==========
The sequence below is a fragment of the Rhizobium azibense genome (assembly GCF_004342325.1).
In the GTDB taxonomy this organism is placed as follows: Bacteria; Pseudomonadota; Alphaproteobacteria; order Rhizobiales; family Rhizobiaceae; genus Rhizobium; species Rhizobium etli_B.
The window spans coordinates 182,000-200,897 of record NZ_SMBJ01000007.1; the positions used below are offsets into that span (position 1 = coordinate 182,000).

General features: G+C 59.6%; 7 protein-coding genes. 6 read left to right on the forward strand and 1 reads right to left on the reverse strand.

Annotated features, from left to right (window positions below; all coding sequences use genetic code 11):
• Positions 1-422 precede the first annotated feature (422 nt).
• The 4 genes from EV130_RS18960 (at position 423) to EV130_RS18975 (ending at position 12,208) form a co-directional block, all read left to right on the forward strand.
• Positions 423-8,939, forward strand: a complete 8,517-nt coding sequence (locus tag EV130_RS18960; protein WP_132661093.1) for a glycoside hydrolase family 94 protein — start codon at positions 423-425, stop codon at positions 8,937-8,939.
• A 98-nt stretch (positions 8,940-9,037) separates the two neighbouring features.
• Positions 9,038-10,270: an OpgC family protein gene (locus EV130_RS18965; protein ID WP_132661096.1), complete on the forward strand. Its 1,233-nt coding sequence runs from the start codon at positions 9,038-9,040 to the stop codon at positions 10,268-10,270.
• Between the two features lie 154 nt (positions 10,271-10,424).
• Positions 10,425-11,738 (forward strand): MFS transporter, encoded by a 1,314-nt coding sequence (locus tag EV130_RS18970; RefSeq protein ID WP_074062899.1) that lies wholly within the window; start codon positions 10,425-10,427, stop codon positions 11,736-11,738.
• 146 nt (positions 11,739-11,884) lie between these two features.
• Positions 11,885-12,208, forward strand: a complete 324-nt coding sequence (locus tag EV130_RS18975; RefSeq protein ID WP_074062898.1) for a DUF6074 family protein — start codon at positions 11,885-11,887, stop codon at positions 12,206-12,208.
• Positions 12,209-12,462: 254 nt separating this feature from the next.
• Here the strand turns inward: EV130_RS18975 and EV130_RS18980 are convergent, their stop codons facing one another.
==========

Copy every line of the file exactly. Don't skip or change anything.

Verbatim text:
The sequence below is a fragment of the Rhizobium azibense genome (assembly GCF_004342325.1).
In the GTDB taxonomy this organism is placed as follows: Bacteria; Pseudomonadota; Alphaproteobacteria; order Rhizobiales; family Rhizobiaceae; genus Rhizobium; species Rhizobium etli_B.
The window spans coordinates 182,000-200,897 of record NZ_SMBJ01000007.1; the positions used below are offsets into that span (position 1 = coordinate 182,000).

General features: G+C 59.6%; 7 protein-coding genes. 6 read left to right on the forward strand and 1 reads right to left on the reverse strand.

Annotated features, from left to right (window positions below; all coding sequences use genetic code 11):
• Positions 1-422 precede the first annotated feature (422 nt).
• The 4 genes from EV130_RS18960 (at position 423) to EV130_RS18975 (ending at position 12,208) form a co-directional block, all read left to right on the forward strand.
• Positions 423-8,939, forward strand: a complete 8,517-nt coding sequence (locus tag EV130_RS18960; protein WP_132661093.1) for a glycoside hydrolase family 94 protein — start codon at positions 423-425, stop codon at positions 8,937-8,939.
• A 98-nt stretch (positions 8,940-9,037) separates the two neighbouring features.
• Positions 9,038-10,270: an OpgC family protein gene (locus EV130_RS18965; protein ID WP_132661096.1), complete on the forward strand. Its 1,233-nt coding sequence runs from the start codon at positions 9,038-9,040 to the stop codon at positions 10,268-10,270.
• Between the two features lie 154 nt (positions 10,271-10,424).
• Positions 10,425-11,738 (forward strand): MFS transporter, encoded by a 1,314-nt coding sequence (locus tag EV130_RS18970; RefSeq protein ID WP_074062899.1) that lies wholly within the window; start codon positions 10,425-10,427, stop codon positions 11,736-11,738.
• 146 nt (positions 11,739-11,884) lie between these two features.
• Positions 11,885-12,208, forward strand: a complete 324-nt coding sequence (locus tag EV130_RS18975; RefSeq protein ID WP_074062898.1) for a DUF6074 family protein — start codon at positions 11,885-11,887, stop codon at positions 12,206-12,208.
• Positions 12,209-12,462: 254 nt separating this feature from the next.
• Here the strand turns inward: EV130_RS18975 and EV130_RS18980 are convergent, their stop codons facing one another.